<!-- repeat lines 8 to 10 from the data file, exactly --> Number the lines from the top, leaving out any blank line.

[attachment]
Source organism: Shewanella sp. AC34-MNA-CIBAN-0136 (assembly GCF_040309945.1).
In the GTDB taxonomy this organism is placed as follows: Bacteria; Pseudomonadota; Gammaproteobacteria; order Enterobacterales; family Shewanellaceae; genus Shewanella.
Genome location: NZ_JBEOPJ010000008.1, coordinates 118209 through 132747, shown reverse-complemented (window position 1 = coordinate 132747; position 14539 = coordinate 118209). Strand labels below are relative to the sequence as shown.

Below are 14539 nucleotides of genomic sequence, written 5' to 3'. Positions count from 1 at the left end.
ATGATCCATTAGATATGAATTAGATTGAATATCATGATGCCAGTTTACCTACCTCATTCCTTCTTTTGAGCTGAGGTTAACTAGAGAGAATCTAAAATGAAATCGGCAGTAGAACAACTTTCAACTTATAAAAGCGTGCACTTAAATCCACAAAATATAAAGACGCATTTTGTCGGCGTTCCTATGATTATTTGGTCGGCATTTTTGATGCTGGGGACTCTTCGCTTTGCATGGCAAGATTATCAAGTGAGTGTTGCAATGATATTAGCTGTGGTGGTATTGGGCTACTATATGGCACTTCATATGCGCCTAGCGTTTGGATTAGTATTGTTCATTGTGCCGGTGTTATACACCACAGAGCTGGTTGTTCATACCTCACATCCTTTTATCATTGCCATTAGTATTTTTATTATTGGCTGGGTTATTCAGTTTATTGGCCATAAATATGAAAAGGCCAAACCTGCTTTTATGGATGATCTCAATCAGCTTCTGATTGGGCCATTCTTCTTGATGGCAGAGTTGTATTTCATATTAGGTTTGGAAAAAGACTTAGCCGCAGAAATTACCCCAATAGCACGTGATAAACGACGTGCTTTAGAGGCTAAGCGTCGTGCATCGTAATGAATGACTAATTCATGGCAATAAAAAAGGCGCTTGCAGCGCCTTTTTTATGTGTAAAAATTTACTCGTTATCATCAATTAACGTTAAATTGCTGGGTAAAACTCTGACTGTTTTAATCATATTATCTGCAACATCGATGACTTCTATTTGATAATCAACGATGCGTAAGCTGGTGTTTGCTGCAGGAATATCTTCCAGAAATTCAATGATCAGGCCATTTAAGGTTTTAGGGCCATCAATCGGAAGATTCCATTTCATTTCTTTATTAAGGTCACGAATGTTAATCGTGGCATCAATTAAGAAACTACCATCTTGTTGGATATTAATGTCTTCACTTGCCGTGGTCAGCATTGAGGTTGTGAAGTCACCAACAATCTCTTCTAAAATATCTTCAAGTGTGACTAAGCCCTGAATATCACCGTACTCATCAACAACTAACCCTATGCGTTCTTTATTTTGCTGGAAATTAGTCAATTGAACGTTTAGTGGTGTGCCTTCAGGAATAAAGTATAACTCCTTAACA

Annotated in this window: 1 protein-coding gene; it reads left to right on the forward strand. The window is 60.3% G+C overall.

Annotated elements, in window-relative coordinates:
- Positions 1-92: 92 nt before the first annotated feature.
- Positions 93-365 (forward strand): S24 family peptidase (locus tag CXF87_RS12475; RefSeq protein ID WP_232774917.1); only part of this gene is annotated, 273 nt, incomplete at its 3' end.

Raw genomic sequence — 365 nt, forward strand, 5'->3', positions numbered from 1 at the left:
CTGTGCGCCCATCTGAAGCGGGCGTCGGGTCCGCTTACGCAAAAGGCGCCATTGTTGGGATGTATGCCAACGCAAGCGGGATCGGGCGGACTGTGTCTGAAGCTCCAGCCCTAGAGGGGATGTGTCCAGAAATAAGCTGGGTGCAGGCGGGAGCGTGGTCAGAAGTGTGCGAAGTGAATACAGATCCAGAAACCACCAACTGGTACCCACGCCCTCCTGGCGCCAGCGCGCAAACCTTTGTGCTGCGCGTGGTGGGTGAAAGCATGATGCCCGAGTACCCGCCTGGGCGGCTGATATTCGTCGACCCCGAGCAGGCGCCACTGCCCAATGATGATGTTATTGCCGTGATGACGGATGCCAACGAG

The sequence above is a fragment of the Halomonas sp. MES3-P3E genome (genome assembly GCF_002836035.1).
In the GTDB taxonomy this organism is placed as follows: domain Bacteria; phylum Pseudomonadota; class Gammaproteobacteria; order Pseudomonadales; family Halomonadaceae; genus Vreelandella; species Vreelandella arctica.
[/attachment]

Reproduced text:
- Positions 1-92: 92 nt before the first annotated feature.
- Positions 93-365 (forward strand): S24 family peptidase (locus tag CXF87_RS12475; RefSeq protein ID WP_232774917.1); only part of this gene is annotated, 273 nt, incomplete at its 3' end.

Raw genomic sequence — 365 nt, forward strand, 5'->3', positions numbered from 1 at the left: